Minutes - TRIPS Council - View details of the intervention/statement

Mr. Tony Miller (Hong Kong, China)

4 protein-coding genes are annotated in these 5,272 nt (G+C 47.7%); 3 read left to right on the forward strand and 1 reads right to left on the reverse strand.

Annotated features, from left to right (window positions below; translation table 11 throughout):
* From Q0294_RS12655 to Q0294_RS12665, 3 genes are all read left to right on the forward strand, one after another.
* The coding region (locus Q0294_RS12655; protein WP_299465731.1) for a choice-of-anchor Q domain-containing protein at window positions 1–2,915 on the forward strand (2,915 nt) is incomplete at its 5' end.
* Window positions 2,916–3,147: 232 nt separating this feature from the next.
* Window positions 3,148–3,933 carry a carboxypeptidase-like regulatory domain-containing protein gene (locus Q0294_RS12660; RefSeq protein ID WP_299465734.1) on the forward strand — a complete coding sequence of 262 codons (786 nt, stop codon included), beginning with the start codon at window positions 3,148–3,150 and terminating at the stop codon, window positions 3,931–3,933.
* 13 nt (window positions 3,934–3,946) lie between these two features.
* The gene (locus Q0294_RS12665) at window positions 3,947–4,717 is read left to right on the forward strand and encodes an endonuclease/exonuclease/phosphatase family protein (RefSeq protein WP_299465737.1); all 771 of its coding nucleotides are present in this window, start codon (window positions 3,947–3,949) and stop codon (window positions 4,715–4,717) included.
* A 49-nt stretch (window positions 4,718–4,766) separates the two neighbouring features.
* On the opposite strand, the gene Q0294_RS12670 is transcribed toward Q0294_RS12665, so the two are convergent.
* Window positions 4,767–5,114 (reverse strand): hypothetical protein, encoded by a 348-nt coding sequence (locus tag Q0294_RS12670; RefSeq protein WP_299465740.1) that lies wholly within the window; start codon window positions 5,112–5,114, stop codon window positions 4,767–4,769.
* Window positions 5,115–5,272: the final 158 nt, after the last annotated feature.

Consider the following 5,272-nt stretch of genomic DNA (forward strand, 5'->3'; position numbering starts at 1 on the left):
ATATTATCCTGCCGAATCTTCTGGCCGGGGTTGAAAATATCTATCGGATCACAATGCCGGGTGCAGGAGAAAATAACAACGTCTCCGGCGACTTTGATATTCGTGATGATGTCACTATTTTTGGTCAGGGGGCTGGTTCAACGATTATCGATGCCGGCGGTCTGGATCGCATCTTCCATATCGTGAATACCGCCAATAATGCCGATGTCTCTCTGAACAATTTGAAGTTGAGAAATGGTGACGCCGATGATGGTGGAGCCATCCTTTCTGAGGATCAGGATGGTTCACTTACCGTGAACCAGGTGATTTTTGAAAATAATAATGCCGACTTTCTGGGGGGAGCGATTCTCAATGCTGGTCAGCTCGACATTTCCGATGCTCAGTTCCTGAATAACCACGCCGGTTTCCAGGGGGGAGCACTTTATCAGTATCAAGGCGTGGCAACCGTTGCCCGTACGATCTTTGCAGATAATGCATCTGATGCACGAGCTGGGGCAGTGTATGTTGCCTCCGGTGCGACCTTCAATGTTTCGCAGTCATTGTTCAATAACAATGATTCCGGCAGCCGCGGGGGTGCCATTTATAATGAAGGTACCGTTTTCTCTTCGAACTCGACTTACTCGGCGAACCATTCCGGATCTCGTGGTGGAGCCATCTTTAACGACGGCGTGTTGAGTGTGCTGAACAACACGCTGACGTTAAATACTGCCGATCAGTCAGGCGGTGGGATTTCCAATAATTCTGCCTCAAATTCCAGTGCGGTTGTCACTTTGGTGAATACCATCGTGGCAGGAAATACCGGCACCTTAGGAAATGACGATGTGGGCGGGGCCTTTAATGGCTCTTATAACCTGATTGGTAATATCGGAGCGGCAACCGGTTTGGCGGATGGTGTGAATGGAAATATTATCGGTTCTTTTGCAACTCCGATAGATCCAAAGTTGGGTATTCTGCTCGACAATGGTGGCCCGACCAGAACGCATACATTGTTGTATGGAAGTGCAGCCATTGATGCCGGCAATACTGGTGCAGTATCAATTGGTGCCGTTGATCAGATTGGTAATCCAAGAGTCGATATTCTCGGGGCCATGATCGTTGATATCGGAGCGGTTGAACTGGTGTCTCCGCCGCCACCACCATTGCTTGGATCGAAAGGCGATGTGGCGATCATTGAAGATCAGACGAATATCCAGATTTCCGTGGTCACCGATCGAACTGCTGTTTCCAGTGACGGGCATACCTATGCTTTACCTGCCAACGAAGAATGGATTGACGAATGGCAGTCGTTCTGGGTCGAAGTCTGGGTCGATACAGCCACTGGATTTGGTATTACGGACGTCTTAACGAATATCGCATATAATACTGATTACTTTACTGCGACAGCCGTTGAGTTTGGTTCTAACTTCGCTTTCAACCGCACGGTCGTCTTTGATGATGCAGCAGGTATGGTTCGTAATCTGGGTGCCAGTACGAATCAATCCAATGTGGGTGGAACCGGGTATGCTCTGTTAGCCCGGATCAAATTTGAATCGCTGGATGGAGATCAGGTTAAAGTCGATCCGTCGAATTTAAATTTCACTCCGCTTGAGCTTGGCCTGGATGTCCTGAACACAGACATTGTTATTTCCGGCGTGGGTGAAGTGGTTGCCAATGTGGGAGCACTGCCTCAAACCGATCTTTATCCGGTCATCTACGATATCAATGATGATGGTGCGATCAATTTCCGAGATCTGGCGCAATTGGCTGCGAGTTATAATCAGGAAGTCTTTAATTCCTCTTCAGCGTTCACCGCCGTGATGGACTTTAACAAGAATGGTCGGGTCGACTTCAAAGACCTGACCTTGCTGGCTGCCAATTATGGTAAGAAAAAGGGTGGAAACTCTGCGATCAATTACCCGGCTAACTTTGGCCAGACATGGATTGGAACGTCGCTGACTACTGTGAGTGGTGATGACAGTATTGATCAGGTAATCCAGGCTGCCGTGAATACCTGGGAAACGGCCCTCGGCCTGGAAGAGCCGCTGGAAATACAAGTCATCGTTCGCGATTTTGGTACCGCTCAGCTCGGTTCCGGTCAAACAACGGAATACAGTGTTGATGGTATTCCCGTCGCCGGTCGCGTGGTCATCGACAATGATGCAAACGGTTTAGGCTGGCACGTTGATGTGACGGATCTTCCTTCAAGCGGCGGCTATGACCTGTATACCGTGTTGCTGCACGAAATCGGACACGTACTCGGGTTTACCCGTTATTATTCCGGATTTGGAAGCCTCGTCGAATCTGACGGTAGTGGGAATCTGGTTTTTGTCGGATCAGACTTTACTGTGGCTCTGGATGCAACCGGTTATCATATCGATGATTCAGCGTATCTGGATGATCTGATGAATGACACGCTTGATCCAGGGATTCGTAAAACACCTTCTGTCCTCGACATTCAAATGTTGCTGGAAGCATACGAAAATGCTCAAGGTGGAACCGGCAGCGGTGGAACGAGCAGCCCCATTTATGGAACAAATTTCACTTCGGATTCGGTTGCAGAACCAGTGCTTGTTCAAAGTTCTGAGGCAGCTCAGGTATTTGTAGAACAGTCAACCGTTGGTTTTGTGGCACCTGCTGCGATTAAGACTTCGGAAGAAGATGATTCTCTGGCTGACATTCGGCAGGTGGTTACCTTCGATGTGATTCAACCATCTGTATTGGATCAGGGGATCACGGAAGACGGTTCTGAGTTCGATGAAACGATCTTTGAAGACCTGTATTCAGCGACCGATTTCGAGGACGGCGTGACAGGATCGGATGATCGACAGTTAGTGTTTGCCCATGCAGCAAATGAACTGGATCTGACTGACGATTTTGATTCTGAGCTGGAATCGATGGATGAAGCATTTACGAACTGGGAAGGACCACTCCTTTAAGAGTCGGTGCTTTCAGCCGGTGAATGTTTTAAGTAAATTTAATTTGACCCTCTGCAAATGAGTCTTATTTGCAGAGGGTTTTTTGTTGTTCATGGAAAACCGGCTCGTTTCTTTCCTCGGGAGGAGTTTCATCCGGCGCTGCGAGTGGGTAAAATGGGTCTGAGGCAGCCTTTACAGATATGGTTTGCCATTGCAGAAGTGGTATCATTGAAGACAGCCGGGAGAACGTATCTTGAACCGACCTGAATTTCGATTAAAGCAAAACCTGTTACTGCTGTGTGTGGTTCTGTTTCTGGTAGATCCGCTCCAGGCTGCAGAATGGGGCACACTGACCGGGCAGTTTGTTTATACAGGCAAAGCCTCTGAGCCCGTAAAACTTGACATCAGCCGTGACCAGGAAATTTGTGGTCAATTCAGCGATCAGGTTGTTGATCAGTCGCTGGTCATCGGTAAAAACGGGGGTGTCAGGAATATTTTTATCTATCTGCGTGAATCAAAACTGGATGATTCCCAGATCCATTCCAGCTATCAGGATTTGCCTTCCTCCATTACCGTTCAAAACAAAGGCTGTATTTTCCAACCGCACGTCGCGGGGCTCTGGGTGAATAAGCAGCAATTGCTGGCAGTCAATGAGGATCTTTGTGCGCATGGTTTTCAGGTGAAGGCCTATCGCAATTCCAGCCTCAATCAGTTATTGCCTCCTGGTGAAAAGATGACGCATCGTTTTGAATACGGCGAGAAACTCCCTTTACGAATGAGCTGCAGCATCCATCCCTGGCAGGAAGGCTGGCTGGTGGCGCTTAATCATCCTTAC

78. The representative of Brazil said that the WTO remained the best-placed, neutral and appropriate forum to address the issues under the agenda item. His delegation associated itself with the statement delivered by India on behalf of a number of developing countries, including his own, introducing document IP/C/W/438. He said that the position of his delegation regarding the first and second issues listed in the checklist were set out both in submission IP/C/W/429/Rev.1 and IP/C/W/438. He said that the two submissions by the group of developing countries on the first two issues in the checklist provided responses to the points raised in the submissions of the United States and Switzerland. 79. With respect to IP/C/W/434, he said that his delegation was concerned that many of the comments contained on the proposed disclosure requirements seemed to be based on assumptions that betrayed a diagnosis of the situation that did not do full justice to the nature of the bio-piracy problem and, in some cases, were based on an apparent misunderstanding of the nature and the intentions behind the proposals made by his delegation and the group of developing countries. He contested the assertion made in paragraph 6 of the US submission that national measures alone would constitute the most effective means to address problems of bio-piracy and misappropriation of genetic resources and associated traditional knowledge. The suggestion was problematic because it was widely recognized that bio-piracy was an international problem which could not be resolved by way of national means alone. He said that international measures were needed to address the problem as pointed out in submissions, including IP/C/W/429/Rev.1. 80. With respect to references made to the issues of prior informed consent and benefit-sharing in document IP/C/W/434, he said that it should be borne in mind what role the TRIPS Council, and the WTO more generally, could be expected to perform in discussing the issue in light of its mandate. His delegation did not think it was up to the TRIPS Council or its Members to prescribe to parties to the CBD, who have sovereign rights over their genetic resources, how they should implement their national access and benefit-sharing regimes. He said that Members who were interested in and committed to discussions on access and benefit-sharing per se should join the CBD and engage constructively in discussions taking place in that forum on, for example, the establishment of an international regime on access and benefit-sharing. The role of the TRIPS Council was to consider how it could be ensured that the TRIPS Agreement made its contribution in promoting a harmonious and mutually supportive relationship between the patent system and the CBD. His delegation's view was that the proposed mandatory disclosure of origin would make a significant, positive contribution to filling a perceived normative gap that allowed for bio-piracy to continue unabated, thereby rectifying a glaring inequity of the international patent system that allowed patent applicants for inventions derived from genetic resources to be rewarded for violating national access laws in the countries of origin of those resources. He said that to argue that measures to effectively address bio piracy should be pursued separately from the patent system, as suggested by the United States, seemed to miss the point. 81. He said that IP/C/W/434 also contained misunderstandings as to how the proposed disclosure requirements would relate to arrangements for fair and equitable benefit-sharing. The proposed disclosure requirements were not intended to replace measures on access and benefit sharing per se but to offer an effective incentive for patent applicants to comply with prior informed consent and fair and equitable benefit-sharing. Applicants with good intentions committed to lawfully accessing genetic resources of mega-diverse countries would have nothing to fear from the proposed disclosure requirement. His delegation did not understand the continued resistance to the group's proposals. He recognized the importance of the establishment of national access and benefit-sharing regimes to implement the CBD and pointed out that his delegation and a number of other countries already had those regimes. However, for reasons pointed out in previous discussions and in the new submissions, his delegation believed that relying solely on such national regimes would not be enough to effectively prevent bio-piracy and that a mandatory disclosure of origin requirement would constitute a necessary complementary measure. 82. He pointed out that suggestions had been made on how disclosure of origin and prior informed consent requirements could operate in respect of countries that had not yet established national access and benefit-sharing regimes. He said that his delegation did not agree with the assertion that disclosure requirements would add uncertainty to the patent system and said that the proposal was intended to provide greater certainty and predictability in the patent system for all stakeholders in promoting the sustainable use of the components of biodiversity. The current patent system did not provide that level of certainty for all stakeholders, particularly those from the mega-diverse countries and indigenous and local communities in those countries who had been victimized by the misappropriation of their knowledge and resources. A mandatory disclosure requirement would constitute an important confidence building measure, that would help restore the trust of all stakeholders in the patent system. It would provide greater clarity and predictability and could even help the facilitated access to biological resources and associated traditional knowledge which bio prospectors and researchers were interested in. On the other hand, he said that a malfunctioning patent system that condoned misappropriation was deleterious to innovation. 83. On the issue of possible administrative burden, he pointed out that the disclosure proposal was entirely reasonable given the nature of the serious problems that were sought to be addressed as well as the need to ensure that the international intellectual property system, particularly the patent system, was balanced and equitable and took on board the concerns of all stakeholders. He said that the fact that the patent system was presently perceived by some as over-burdened was no testimony to its effectiveness or relevance to the objectives of promoting innovation. On the contrary, evidence suggested that the patent system today was not functioning well. There were incentives for applicants to file applications relating to "questionable inventions" and anecdotes on this had proliferated. His delegation's view was that a more rigorous patent system that did not allow for the grant of patents for inventions of questionable merit was important to ensure its robustness, sustainability and relevance to the pursuit of the actual objectives of the intellectual property system, which was, to a large degree, what the proposal by developing countries on disclosure of origin was meant to accomplish. He stated that the objectives and principles of the TRIPS Agreement were clearly stated in its Articles 7 and 8 and needed to be materialized through the proposals on a mandatory disclosure requirement of origin and prior informed consent requirements. His delegation therefore did not understand the suggestions contained in document IP/C/W/434 that characterized the proposals of the developing countries as an attempt to misuse the patent system for the pursuit of objectives not linked to the patent system. 84. He said that document IP/C/W/434 also referred to the possibility that the proposed disclosure mechanism could bring unintended consequences that would run contrary to the purported objectives. He pointed out that his delegation was sensitive to the issue and that the proposed system would put in place a mechanism that was carefully calibrated and would not bring unintended consequences. With respect to the issue of the legal effects, the group was ready to discuss and further elaborate on these in the future. He said that his delegation also disagreed that the options suggested by the United States would effectively address the issues before the TRIPS Council. With respect to the three basic points addressed by Switzerland, he said that answers had been provided in the submission by the group of developing countries. 85. He said that the assertions that the intellectual property system had been a power tool for economic growth and that the patent system put in place through the TRIPS Agreement was beneficial to developing countries could not stand in the face of serious empirical tests and that, at present, there was no known statistical empirical evidence that would support these assertions. On the contrary, the evidence pointed in the opposite direction that, in fact, the patent system and the TRIPS Agreement had been beneficial for the developed countries and had not brought any of the purported benefits to developing countries. He said that the TRIPS Agreement should be an agreement for all countries and that the developing country proponents of the disclosure proposal wanted to see the patent system work well for all stakeholders in an equitable manner.